Black Ferns aura of invincibility just 'not there'

DUNCAN JOHNSTONE
Last updated 09:16 01/08/2014
Casey Robertson and Sarah Hunter
Getty Images

PULLING HER DOWN: England captain Sarah Hunter tries to tackle Black Ferns prop Casey Robertson.

Relevant offers

International

Good form earns James Wilson contract extension with Northampton Wallabies coach Michael Cheika poised to recruit scrum guru England hooker Dylan Hartley banned for three weeks Jimmy Gopperth poised to sign lucrative Wasps deal Sam Burgess plays blindside flanker, scores first rugby try Nick Cummins returning to Western Force - report Dylan Hartley sees red for elbow in Premiership match Toulon boss Mourad Boudjellal threatens legal action against Leicester fans Wallabies coach Michael Cheika unfazed by overseas exodus Adam Ashley-Cooper, James Horwill to join European clubs

England are talking up their chances of ending New Zealand's long reign at the women's rugby World Cup with vice-captain Sarah Hunter declaring the Black Ferns have lost their air of invincibility.

The tournament opened in France tonight.

New Zealand and England were tipped to be the form teams again, having met in the last three finals.

The Black Ferns have won all three and also the 1998 tournament. They haven't lost a match at the tournament since a semifinal defeat 23 years ago.

England were clinging to the notion they could push on from their test series wins over New Zealand in 2011 and 2012.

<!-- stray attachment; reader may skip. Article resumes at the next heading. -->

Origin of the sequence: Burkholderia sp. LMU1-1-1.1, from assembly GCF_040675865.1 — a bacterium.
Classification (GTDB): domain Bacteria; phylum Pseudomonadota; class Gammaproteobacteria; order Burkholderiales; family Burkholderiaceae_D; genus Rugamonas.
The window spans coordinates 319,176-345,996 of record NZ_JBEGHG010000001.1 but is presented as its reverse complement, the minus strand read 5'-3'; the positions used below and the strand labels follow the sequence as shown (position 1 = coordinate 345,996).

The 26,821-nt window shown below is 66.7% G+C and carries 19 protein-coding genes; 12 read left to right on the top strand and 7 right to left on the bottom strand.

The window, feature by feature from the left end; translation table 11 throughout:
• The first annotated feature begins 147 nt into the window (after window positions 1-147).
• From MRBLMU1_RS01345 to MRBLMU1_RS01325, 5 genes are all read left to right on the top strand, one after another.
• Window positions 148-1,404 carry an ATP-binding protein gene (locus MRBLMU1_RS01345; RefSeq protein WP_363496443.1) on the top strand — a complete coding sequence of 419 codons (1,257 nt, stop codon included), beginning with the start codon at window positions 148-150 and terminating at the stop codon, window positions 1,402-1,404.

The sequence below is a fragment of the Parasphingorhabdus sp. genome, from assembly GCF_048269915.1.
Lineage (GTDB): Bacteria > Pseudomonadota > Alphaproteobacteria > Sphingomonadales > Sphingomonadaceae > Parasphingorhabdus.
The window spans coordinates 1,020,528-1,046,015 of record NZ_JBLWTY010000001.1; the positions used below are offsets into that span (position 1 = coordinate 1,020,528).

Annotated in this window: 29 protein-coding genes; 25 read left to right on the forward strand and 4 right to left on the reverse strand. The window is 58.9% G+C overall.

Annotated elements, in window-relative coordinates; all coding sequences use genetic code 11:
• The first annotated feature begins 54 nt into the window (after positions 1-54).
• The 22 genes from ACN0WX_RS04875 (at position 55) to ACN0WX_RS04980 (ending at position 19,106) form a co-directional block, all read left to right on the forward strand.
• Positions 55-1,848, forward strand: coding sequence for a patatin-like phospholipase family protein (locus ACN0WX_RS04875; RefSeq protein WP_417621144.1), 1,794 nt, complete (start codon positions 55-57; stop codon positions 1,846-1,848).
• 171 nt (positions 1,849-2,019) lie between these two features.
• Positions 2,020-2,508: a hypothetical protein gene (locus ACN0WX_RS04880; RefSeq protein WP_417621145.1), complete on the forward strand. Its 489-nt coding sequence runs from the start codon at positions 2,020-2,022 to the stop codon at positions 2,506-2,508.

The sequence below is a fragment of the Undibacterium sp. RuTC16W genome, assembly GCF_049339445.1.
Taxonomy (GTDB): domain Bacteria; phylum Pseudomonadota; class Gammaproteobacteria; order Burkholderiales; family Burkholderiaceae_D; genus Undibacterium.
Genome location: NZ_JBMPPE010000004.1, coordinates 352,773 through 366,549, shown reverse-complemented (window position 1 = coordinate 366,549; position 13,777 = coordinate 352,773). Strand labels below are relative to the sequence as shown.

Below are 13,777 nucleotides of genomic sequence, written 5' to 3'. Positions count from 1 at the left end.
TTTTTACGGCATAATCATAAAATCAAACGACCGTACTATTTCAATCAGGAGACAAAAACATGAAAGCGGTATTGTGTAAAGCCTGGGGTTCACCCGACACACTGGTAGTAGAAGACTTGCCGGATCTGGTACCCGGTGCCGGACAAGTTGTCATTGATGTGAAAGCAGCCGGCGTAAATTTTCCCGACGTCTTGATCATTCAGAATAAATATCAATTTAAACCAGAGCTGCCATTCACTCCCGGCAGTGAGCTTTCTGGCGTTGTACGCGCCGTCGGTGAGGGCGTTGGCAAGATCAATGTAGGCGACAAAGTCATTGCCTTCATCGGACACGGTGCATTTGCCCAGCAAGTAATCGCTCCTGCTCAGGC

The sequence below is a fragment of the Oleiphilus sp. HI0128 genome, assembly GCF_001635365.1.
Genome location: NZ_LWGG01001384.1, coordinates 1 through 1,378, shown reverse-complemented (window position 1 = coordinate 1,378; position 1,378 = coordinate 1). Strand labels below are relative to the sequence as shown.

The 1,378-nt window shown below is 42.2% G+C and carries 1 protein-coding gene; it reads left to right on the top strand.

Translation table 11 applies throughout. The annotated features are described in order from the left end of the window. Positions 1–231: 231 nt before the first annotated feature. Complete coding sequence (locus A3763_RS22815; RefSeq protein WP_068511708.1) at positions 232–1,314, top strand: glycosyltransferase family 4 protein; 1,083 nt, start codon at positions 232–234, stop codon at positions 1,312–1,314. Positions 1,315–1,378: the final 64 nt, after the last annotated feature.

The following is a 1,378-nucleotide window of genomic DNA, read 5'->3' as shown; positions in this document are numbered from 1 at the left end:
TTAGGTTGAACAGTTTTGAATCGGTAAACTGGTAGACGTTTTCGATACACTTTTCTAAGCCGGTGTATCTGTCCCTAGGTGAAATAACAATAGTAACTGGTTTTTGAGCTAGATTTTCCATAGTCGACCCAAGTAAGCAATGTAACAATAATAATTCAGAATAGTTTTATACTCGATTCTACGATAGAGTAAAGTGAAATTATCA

"The aura about the Black Ferns is not necessarily there, everyone here has played them and everyone here has beaten them," Hunter told Sky Spot UK.

Captain Katy Mclean backed up that theory.

"There are girls in this team who have never lost to New Zealand. That shows how far we have come," Mclean told The Guardian.

"This year more training has given the girls time to iron out the technical weaknesses of past tournaments and produced a team with extraordinary confidence and strength."

England were hugely motivated to avenge their 13-10 final defeat in London four years ago.

"I don't think I have ever gotten over that loss," England coach Gary Street told The Times.

He sensed that could be put in the past by victory in Paris.

"It's a new team, it's a new squad and there's definitely a buzz, we're in the best place we've ever been ... hopefully even better this time."

What England were happily overlooking was the way the Black Ferns bounced back from their two series losses up north to claim a 3-0 whitewash in New Zealand last year.

The balance of power has been restored, but it looked delicate. In fact, there was a solid theory that this tournament would certainly be the most even.

England's European reign has certainly got shaky. They had won seven consecutive Six Nations titles, including six clean sweeps, through to 2012 before Ireland and then France this year knocked them off their perch.

"There's England, New Zealand, France, Canada, USA, Ireland and Australia who will all think they can win it," Street said.

"It just shows how much the women's game in general has improved. There are lots of well-funded unions now.

"People will watch this World Cup and realise that there are a lot of good women players out there and it will be a game to watch. It will be a real eye-opener."

New Zealand open their campaign against Kazakhstan tonight while England play Samoa.

Other first round matches were: Canada v Spain, Australia v South Africa, United States v Ireland, France v Wales.

Ad Feedback

- Stuff

Comments

Special offers
Opinion poll

Who was the better Springboks lock?

Bakkies Botha

Victor Matfield

Vote Result

Featured Promotions

Sponsored Content